Cassius Clark Howlin' at
Northern Contingent Sweeps Podium at "The Howler"
But Lawler Retains Point Lead
GREENVILLE, SC (October 29, 2007) - Under a sky that was dark as can be
and a moon that was nearly full, the Pro All Stars Series South Super
Late Model Tour has begun a new tradition on Halloween weekend. The
inaugural "Howler 150" was held Saturday at Greenville-Pickens Speedway
in South Carolina and in the end, it was Maine's Cassius Clark who
tricked the competition and earned the treat of being the first to etch
his name into the history books as the winner of this event.
It was a shootout right to the very end, as Clark took the lead from
PASS North Series champion Ben Rowe with just 16-laps remaining to grab
the $5,000 to prize in the next-to-last event on the 2007 PASS South
"We were good for the long runs," said Clark, who started the race from
inside the fifth row. "He (Ben Rowe) was awesome on the short runs. The
track is pretty worn out and we just saved our stuff in the beginning.
They jumped out to a pretty big lead there for 30 or 40 laps and I took
my time getting up through. I made all the right moves and got by the
guys I needed to get by at certain times."
The Rowes, as usual, were pretty tough in PASS competition. Father, Mike
held the number-one spot in time trials, but his son Ben grabbed the top
spot (pole position) for the race by winning the Dash, which determines
the starting spots of the top-eight qualifiers.
Both Ben and Mike would share the lead throughout the first
three-quarters of the 150-lap distance with five-time NASCAR Elite
Series winner at Greenville-Pickens Speedway, Jeff Fultz. But, during a
long green flag run in the mid-portion of the event, both Mike Rowe and
Fultz began to fade and that's when the white number-8 of Clark began to
pour it on.
With 50 laps to go in the event, Clark had worked his way up to the
bumper of Ben Rowe's number-4. The two fought hard for the top spot for
more than 30-laps. Rowe tried to hold him off as long as he could, but
with 16 laps remaining, Clark made the move that got him the win.
"We had a shootout there at the end,." said Clark. "I didn't want to lay
the bumper to him, but I was going to try like hell to get by him. I was
awesome getting into the center and pretty good off there, but with the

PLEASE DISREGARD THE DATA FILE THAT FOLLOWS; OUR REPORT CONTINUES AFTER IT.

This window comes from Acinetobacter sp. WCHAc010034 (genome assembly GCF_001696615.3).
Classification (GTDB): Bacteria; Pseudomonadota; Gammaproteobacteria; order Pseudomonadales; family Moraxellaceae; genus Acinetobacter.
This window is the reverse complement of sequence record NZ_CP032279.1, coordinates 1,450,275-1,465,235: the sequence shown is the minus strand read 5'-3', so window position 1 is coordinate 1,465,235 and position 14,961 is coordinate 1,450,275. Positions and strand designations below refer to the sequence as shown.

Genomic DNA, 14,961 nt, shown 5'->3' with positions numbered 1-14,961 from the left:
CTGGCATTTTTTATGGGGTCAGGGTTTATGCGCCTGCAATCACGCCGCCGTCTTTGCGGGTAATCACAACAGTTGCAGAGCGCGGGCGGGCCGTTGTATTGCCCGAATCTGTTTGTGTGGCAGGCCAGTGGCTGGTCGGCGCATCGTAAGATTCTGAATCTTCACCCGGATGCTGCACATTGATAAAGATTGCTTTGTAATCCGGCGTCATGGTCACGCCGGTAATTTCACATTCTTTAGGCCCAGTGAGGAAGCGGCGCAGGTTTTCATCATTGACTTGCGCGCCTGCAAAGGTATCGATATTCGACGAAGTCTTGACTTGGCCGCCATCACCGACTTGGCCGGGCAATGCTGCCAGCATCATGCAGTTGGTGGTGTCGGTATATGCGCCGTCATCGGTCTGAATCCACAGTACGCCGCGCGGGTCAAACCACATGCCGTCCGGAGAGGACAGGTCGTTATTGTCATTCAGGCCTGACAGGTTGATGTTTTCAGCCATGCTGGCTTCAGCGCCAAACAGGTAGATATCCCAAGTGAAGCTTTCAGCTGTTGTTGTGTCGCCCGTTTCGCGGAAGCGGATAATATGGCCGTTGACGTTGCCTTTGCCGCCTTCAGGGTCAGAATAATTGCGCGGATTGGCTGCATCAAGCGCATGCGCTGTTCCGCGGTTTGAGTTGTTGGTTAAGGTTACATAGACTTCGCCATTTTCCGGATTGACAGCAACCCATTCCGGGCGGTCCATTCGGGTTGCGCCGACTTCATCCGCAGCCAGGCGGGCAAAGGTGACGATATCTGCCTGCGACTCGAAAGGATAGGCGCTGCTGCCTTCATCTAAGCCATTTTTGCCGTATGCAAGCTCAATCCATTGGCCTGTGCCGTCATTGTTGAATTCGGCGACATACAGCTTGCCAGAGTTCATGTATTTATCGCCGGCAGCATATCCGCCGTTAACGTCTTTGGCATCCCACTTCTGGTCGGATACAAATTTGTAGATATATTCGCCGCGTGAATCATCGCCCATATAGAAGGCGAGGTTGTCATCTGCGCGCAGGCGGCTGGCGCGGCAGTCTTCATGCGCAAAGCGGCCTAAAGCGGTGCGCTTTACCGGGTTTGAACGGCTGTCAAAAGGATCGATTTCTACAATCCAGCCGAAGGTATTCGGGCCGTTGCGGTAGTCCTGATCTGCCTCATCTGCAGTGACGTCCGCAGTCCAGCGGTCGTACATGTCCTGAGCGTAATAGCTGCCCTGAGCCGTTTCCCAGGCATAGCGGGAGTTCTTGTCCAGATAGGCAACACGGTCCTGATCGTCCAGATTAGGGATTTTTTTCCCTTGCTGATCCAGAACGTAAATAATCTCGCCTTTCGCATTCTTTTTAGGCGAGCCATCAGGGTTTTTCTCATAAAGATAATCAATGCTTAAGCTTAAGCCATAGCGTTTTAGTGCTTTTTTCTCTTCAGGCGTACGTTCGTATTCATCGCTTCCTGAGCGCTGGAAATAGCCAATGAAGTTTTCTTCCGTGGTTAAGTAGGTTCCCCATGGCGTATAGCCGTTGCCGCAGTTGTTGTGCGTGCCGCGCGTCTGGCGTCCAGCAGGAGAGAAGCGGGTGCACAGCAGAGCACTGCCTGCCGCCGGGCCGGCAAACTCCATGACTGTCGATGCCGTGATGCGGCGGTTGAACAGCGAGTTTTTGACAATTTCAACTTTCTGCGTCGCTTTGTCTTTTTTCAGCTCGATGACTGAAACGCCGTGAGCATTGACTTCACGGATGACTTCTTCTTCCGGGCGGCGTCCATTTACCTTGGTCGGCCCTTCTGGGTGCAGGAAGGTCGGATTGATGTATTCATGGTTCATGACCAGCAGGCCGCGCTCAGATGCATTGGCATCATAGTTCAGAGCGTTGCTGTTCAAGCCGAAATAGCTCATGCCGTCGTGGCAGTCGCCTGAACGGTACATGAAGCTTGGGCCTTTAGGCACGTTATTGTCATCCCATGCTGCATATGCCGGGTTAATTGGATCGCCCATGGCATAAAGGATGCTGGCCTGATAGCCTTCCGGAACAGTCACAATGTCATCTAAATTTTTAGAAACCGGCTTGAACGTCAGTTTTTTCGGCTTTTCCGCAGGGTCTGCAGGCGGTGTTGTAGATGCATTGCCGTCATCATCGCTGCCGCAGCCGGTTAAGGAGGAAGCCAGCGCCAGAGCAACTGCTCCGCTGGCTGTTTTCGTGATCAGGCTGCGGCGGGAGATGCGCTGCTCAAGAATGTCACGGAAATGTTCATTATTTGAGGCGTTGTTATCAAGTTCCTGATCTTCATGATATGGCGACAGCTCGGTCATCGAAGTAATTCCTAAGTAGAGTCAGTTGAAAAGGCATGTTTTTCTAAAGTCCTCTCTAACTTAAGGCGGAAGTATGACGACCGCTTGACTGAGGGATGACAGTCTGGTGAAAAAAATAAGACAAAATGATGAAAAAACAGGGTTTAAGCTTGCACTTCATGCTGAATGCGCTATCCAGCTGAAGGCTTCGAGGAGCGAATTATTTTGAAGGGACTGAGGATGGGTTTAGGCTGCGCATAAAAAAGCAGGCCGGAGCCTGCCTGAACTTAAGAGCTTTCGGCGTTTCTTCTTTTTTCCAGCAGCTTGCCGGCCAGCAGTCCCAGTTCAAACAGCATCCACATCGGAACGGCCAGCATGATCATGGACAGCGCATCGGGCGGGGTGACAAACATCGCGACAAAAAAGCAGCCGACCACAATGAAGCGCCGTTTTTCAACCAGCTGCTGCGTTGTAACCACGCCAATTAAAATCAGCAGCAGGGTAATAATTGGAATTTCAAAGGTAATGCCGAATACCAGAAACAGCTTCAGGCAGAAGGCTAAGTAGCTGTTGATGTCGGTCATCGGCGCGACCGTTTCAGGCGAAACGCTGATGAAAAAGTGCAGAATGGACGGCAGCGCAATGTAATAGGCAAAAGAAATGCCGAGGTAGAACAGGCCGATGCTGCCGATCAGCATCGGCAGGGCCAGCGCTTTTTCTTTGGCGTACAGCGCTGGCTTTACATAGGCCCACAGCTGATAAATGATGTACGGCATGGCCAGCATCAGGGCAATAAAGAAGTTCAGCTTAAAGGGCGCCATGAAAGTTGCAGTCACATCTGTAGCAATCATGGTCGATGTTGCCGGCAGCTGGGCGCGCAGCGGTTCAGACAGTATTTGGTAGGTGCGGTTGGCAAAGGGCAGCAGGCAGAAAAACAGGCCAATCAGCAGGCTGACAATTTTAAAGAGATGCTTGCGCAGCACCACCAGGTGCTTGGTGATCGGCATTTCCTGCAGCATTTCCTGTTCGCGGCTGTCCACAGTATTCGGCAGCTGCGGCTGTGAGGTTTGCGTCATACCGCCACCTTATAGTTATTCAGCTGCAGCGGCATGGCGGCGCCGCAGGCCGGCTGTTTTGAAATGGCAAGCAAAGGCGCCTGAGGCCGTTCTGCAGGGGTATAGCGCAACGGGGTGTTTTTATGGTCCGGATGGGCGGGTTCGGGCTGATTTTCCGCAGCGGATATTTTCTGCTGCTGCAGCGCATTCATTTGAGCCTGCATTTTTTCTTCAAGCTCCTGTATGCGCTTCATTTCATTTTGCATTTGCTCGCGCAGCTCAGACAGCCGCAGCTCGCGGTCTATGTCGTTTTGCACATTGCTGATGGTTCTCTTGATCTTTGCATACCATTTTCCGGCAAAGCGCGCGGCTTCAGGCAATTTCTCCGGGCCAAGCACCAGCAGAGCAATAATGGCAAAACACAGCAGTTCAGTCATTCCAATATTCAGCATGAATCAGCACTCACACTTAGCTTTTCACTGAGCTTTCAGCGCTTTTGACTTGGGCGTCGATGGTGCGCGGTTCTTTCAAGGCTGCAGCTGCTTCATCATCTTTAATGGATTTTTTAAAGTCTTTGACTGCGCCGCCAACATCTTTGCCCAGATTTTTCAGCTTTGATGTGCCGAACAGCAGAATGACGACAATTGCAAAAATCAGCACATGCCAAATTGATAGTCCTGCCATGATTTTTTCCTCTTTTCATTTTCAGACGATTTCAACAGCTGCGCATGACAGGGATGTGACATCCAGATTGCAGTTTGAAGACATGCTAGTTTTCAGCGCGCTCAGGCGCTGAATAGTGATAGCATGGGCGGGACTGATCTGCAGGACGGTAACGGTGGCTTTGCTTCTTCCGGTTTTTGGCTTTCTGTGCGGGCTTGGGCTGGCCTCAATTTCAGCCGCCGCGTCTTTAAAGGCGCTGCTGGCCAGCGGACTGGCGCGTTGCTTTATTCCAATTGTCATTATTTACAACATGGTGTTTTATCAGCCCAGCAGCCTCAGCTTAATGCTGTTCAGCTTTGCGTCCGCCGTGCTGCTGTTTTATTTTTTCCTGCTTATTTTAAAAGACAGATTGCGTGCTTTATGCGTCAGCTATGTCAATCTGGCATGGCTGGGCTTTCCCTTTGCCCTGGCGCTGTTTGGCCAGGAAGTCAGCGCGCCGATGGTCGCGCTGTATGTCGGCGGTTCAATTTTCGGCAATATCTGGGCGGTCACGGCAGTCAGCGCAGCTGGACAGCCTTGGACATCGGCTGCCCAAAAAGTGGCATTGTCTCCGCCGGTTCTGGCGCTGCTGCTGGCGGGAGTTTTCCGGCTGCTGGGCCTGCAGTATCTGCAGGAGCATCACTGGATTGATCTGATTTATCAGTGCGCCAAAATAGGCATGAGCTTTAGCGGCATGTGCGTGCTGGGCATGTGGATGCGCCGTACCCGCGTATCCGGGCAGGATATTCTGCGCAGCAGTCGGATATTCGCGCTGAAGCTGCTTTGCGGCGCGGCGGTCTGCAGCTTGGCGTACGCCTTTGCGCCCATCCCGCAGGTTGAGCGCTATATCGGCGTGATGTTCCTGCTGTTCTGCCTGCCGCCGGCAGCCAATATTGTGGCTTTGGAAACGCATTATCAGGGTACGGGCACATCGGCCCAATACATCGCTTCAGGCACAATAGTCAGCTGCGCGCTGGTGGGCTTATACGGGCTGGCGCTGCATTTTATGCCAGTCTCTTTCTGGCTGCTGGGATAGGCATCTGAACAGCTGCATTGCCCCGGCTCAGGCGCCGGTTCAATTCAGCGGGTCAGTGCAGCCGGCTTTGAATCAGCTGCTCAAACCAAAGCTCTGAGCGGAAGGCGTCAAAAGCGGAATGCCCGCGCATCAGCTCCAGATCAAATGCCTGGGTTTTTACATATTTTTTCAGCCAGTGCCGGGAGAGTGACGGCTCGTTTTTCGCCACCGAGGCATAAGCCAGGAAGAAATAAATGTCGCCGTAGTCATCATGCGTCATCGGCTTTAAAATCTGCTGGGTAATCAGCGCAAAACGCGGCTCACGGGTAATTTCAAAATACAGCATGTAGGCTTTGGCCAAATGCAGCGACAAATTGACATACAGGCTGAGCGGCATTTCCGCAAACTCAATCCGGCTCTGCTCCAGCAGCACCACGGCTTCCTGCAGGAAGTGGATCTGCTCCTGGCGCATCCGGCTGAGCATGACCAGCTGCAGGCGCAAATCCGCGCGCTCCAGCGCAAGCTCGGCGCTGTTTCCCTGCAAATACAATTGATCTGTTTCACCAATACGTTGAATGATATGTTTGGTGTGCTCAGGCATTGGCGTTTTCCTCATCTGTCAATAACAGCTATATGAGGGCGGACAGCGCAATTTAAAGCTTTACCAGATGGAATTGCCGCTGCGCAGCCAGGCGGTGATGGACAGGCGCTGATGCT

little motor, it was hard to get up off the corner. I have crate motors
and they have the big motors. I could get up to his rear wheel and door,
but at the tail end of the straightaway he could pull down and get back
in front of me. I knew if I kept putting the pressure on him he would
have to drive in too deep and that is what happened. We had a five or
six lap shootout there where I was on the bottom and he was on the top.
It was good clean racing and I am happy with the outcome."
Ben Rowe did everything he could to keep the lead in the late portions
of the race, but had to concede to Clark's car in the end.
"We had a good car there early on," said Ben Rowe. �We knew we had to
save tires. The crate engine car is just 200 pounds lighter than we are,
which is huge on tires. I tried to save tires and I wanted a yellow
there at the end. I knew Cassius was coming and there was nothing I
could do. It is discouraging. I could hold him off down the
straightaways, but there isn't much of an outside so when he got up
underneath me I just spun my tires. We were beating and banging and ran
side by side there for some laps. We had a good car. We were the best in
class with the big engine cars. He just had a different engine and
weight package, and that is what beat us today."
Behind the leaders, a hardcore battle for the third position in the
closing laps had the fans keeping one eye on the leaders and another
behind them. Out of nowhere, with just a few laps to go, 16-year-old
Derek Ramstrom made his move up to the third position.
"Right about 50-laps (to go) we had a bleeder get stuck on the right
rear," said Ramstrom. "It was constantly letting out air. We pulled in,